Most of the previous studies have been performed retrospectively and differ in ethnicities and other factors. While the recent studies have reported association of ET with neonatal birth weights, these differ in the degree of association and whether the birth weight is clinical LBW category or not. Also, other factors such as infertility cause, treatment days, paternal body mass index (BMI), frozen embryo transfer (FET) preparation, and year of treatment can impact the birth weights after successful implantation. Clearly, more retrospective and prospective studies are required to ascertain the role of ET measurement on neonatal birth weights and live birth rates, especially in Indian women.

Therefore, we studied the significance of ET measurement in addition to endocrinology before implantation step during ART for assessing neonatal birth weights.

 MATERIALS AND METHODS



Study design and patients

This retrospective study was conducted at Matritava Advanced IVF & Training Centre between February 2019 and February 2021. The study was approved by Independent Ethics Committee of Indian Fertility Society as per the letter (Ref F.I./IEC/IFS/2020 NO. 60) dated December 31, 2020. All patients (n = 100) aged 24 to 42 years with BMI less than 30 kg/m2 were screened for exclusion criteria [Table 1]. The patients with primary or secondary infertility recruited for In-vitro Fertilization/Intracytoplasmic sperm injection (IVF/ICSI) or FET cycles were enrolled in the study. Only singleton pregnancies were used in neonatal birth weight (n = 70) measurements.{Table 1}

Clinical protocol

Retrospective data was recruited for IVF/ICSI and FET cycles and data were collected for age, BMI, and ET done by 2D ultrasound that had successful pregnancy after IVF/ICSI or FET cycles. The antenatal details of the patients, birth weight of neonates, and obstetrics complications were noted.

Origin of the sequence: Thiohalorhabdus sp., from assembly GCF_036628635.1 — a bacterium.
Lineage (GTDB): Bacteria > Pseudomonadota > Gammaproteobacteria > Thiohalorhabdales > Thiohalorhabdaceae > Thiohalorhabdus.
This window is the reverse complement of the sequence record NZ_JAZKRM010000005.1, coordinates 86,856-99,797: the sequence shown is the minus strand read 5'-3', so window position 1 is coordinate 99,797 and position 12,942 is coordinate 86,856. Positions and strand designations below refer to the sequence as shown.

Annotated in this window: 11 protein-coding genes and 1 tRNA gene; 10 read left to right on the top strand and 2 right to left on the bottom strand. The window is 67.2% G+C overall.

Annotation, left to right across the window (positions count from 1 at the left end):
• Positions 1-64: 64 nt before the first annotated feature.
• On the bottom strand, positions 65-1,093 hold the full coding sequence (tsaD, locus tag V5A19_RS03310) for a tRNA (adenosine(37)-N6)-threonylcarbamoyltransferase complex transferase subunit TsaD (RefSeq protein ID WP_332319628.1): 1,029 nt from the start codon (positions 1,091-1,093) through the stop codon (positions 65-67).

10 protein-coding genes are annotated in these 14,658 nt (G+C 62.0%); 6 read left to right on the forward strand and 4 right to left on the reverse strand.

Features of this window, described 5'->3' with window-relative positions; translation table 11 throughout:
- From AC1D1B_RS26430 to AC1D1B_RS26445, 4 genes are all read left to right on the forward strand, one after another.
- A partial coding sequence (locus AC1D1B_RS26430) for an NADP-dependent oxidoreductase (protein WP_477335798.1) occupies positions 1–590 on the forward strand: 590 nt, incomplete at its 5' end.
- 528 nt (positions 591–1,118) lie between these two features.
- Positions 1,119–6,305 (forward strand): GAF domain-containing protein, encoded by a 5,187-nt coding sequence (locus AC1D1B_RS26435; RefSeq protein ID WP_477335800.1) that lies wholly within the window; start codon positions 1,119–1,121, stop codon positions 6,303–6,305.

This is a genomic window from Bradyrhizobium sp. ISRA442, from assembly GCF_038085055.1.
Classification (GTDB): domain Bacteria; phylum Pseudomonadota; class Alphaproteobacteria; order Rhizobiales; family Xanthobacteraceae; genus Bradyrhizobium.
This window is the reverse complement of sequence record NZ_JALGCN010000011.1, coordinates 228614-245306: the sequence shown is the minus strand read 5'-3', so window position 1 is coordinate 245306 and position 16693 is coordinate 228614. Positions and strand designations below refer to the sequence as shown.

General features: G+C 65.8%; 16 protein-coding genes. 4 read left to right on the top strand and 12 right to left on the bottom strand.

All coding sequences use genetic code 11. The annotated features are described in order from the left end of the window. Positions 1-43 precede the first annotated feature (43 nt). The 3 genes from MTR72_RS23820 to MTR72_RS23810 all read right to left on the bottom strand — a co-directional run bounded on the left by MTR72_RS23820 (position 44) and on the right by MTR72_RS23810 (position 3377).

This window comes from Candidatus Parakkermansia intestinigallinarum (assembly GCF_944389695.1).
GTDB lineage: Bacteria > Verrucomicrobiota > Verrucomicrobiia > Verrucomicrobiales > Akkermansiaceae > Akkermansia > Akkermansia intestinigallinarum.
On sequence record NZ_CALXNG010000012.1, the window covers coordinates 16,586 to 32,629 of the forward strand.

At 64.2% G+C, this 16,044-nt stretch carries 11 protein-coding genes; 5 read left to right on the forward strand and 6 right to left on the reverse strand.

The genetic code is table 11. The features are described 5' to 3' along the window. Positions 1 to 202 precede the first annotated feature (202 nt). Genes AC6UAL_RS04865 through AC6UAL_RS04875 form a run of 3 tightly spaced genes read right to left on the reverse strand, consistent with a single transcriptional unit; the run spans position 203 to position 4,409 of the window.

All women received the antagonist protocol with recombinant gonadotropins/urinary gonadotropins or human menopausal gonadotropin as a stimulation protocol. Transvaginal ultrasound was done using Voluson S8 machine (GE Healthcare Austria) equipped with a 5 to 7.5 MHz transvaginal probe for folliculometry and ET was done every other day starting from the sixth day of the gonadotropin stimulation till achievement of hCG trigger criteria as our standard protocol.

At the day of hCG triggering, transvaginal ultrasound ET was measured in the longitudinal plane at the widest anteroposterior diameter with a transvaginal 2D ultrasound. All measurements were done three times by the same examiner and the mean of these measures was calculated.

Similarly, endometrium was prepared by oral estrogen (tab estradiol valerate 8–6 mg/day) therapy maximum of 12 to 14 days and ET was measured before starting progesterone in the same manner in FET cycles. Embryos were transferred at cleavage (D3) or blastocyst (D5) stage with partially filled bladder under guidance of transabdominal ultrasound. Luteal phase support was given in all women as per the standard protocol.

Parameters

The primary outcome variables measured in the study cohort are as follows:Endometrial thickness: We consider the ET as the maximal anterior–posterior distance between both endometrial layers about 1 cm from the uterine fundus by ultrasonographic visualization.Neonatal birth weight: Weight (in grams) of live born neonate beyond 28 weeks of gestational age measured at the time of birth.

Along with these, there are other variables to be considered for their potential to be confounders such as female age, BMI, and fresh or frozen embryo transfer.

Statistical analysis

A univariate regression analysis was performed between ET and neonatal birth weight in patients with live births (n = 70) to evaluate association between these parameters. The patient characteristics will be compared between fresh embryo transfer and frozen embryo transfer cycles by t-test or chi-square test as appropriate. A multiple regression analysis was also performed to provide the effect of all secondary variables (age, BMI, etc.) on predictive value of ET for neonatal birth weight. The primary goal of the statistical analysis was to determine whether ET or associated factors significantly and independently can predict the neonatal birth weight. Results are presented as regression slopes with corresponding standard errors and P values. All statistical analyses were performed by using GraphPad Prism software.

 RESULTS



The overall demographic characteristics of the patients who met inclusion criteria (n = 70) such as age, BMI, cause of infertility are given in [Table 2]. The mean values or percentage of patients are shown for all cycles [Table 2].{Table 2}